Curious as to whether you’ll be receiving high speed broadband access in the near future? The answer: It’s still up in the air. Two very different broadband-related bills went through the General Assembly in 2017 with the goal of providing broadband “to the last mile” in the Hoosier state.
HEA 1626 requests a study committee to review the factors that limit rural broadband service. Farm Bureau asked for an in-depth look and hopes the study can help resolve needs related to density of use, easement acquisition, and financial support or incentives for expansion.
“Broadband isn’t a luxury, it’s a necessity,” said Justin Schneider, INFB director of state government relations. “Kids can’t do their homework, those in rural communities can’t run small businesses and farmers can’t access or use data and technology without high-speed broadband internet.”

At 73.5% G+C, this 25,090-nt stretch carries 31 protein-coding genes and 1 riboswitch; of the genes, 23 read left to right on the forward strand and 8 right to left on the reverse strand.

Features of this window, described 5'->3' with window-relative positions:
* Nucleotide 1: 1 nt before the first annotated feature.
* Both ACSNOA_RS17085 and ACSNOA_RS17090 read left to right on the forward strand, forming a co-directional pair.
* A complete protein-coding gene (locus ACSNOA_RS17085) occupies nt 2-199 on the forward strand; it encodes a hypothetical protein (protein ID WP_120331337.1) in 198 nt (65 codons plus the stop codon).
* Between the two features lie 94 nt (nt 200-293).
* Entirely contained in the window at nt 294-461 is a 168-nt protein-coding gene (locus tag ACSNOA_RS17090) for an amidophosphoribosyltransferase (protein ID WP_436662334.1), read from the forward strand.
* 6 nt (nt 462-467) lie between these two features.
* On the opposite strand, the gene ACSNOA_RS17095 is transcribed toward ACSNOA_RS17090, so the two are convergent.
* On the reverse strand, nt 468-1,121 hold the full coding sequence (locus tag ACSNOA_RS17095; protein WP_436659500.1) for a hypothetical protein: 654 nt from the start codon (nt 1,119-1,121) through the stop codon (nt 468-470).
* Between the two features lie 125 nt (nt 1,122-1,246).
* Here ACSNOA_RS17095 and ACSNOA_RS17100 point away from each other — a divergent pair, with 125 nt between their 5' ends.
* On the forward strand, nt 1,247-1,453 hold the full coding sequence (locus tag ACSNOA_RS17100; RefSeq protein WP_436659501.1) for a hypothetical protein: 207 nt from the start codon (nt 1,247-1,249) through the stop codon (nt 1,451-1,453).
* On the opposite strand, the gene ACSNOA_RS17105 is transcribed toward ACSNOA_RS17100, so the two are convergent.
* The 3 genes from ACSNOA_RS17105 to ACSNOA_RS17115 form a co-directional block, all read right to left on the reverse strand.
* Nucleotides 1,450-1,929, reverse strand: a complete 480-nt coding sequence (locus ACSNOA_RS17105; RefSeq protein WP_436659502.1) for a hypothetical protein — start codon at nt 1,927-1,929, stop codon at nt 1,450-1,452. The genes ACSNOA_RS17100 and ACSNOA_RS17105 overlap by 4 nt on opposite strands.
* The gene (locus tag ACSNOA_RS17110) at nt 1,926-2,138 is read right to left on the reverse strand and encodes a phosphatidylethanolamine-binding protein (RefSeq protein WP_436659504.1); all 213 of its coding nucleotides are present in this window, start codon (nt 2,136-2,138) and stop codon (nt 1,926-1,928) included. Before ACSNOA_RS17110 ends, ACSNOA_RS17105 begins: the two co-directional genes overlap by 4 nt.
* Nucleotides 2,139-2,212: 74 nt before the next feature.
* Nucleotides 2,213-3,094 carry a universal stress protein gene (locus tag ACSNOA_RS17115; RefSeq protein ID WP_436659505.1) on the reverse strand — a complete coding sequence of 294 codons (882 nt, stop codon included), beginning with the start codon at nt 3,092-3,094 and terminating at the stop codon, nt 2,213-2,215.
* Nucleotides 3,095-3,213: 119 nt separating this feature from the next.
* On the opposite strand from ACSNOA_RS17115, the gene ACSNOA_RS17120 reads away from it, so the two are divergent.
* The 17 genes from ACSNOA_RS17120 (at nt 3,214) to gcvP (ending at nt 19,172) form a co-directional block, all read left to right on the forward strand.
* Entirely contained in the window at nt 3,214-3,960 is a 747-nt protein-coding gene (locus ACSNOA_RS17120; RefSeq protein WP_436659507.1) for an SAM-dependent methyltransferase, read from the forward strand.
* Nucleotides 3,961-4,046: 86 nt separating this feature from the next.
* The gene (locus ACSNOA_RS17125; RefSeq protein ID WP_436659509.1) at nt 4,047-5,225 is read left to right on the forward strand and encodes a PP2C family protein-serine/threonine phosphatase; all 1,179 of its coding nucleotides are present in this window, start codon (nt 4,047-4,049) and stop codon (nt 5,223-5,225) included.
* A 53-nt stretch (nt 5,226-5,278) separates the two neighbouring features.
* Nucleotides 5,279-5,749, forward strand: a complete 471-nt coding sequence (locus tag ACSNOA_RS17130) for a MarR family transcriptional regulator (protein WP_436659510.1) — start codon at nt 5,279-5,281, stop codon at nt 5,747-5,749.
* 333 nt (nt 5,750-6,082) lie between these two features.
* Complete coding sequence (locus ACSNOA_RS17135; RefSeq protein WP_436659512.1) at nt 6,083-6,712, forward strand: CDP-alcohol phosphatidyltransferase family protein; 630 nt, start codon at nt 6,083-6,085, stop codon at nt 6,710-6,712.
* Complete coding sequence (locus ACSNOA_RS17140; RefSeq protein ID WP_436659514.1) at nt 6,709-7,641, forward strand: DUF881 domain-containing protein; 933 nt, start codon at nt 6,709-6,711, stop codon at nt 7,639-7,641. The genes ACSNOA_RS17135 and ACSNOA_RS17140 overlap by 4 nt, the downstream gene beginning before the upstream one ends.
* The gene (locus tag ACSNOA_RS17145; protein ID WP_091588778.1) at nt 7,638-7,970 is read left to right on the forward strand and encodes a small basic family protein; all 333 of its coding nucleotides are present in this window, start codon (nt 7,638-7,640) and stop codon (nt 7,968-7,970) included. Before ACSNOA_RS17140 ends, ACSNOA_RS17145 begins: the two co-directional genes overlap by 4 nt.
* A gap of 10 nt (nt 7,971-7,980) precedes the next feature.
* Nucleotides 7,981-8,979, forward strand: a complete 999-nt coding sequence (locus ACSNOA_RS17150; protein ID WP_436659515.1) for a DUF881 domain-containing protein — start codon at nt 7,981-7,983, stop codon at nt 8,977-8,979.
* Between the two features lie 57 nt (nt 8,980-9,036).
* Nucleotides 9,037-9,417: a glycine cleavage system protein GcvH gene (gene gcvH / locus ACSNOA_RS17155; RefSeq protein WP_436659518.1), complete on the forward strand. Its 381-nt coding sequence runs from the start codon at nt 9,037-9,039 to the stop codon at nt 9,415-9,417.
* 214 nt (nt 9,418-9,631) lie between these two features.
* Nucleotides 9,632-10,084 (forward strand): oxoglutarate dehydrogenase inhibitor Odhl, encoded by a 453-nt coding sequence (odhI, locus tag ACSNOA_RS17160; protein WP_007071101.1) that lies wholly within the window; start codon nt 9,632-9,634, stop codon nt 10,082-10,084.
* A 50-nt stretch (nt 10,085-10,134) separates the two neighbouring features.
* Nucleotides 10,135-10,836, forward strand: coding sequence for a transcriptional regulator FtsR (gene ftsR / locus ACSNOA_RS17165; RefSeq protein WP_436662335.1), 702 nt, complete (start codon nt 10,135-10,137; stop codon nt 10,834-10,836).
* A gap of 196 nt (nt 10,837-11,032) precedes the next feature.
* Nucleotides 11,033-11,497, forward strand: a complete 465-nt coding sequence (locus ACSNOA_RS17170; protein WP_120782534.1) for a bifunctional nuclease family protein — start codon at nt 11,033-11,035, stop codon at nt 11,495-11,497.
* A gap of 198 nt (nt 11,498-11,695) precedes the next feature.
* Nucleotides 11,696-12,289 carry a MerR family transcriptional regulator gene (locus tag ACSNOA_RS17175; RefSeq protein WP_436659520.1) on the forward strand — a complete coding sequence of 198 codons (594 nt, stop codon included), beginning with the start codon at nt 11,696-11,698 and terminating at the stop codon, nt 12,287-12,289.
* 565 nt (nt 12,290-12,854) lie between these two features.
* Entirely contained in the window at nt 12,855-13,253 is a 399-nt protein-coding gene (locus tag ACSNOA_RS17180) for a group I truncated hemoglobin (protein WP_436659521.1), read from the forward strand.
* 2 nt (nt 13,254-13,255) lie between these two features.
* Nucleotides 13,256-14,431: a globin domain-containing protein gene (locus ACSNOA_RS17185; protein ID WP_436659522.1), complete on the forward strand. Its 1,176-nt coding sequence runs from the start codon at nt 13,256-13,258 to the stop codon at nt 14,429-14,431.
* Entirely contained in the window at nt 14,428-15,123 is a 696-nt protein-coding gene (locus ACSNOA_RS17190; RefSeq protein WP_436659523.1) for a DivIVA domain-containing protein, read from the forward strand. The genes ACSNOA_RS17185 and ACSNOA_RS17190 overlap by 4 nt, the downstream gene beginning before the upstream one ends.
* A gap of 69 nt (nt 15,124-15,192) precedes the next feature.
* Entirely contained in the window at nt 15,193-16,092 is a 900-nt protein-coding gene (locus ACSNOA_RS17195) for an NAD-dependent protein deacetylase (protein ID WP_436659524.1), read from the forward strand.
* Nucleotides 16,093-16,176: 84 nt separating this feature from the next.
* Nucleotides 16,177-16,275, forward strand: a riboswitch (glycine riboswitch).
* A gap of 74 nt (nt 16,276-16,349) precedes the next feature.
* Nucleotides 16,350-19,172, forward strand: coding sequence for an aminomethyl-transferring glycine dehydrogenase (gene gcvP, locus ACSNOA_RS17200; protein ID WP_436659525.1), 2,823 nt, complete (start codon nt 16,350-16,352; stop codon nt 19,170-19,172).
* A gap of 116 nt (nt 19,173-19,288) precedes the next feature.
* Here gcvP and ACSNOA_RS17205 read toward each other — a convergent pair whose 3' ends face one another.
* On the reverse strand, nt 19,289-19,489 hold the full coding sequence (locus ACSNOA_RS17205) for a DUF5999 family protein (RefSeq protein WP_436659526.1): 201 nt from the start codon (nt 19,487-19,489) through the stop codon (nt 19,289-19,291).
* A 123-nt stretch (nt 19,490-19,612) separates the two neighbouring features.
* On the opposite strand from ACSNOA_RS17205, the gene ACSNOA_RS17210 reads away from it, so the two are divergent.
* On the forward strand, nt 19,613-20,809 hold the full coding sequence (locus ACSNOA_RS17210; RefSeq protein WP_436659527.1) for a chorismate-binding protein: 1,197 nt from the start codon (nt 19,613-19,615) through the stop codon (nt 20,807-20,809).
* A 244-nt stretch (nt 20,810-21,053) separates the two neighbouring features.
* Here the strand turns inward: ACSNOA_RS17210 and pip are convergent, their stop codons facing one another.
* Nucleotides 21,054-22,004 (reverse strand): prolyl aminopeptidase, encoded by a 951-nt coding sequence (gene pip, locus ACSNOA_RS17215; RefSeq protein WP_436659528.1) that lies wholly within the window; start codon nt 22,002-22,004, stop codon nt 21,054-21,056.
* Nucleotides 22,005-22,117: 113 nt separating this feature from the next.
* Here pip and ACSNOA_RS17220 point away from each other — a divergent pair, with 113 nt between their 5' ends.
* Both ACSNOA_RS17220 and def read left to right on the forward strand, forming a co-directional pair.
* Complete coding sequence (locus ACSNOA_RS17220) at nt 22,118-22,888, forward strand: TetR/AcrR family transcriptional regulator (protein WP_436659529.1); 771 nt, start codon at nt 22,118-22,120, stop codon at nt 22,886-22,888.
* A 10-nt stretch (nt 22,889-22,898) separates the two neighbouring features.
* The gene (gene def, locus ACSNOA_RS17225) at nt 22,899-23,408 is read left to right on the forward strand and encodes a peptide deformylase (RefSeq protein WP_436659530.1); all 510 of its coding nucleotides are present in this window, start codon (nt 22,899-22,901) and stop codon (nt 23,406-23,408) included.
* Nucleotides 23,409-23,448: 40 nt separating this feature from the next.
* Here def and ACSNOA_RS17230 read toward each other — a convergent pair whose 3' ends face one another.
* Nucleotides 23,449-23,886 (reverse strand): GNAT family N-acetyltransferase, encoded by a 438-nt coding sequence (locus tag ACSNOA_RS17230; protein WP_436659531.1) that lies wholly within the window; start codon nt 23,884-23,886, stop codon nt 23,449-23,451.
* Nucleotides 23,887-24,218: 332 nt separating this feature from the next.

The second bill, SEA478—an REMC-supported bill—allows an REMC to convert privately negotiated electrical easements to communication easements for the delivery of communication services, such as broadband. The new use is limited to fiber on existing poles. Landowners will be able to recover for any physical damage to property or crops from the installation of the fiber. For underground installation of fiber, the REMC must negotiate with the landowner.
"There are a few REMCs that will take advantage of this new law,” said Schneider, “but there will likely be slow growth using this procedure over the next couple of years.
“In any event, Indiana still must develop a comprehensive strategy for delivering broadband to the last mile and we look forward to the opportunity to partner with the state and telecommunications providers to connect rural Indiana to needed services,” said Schneider.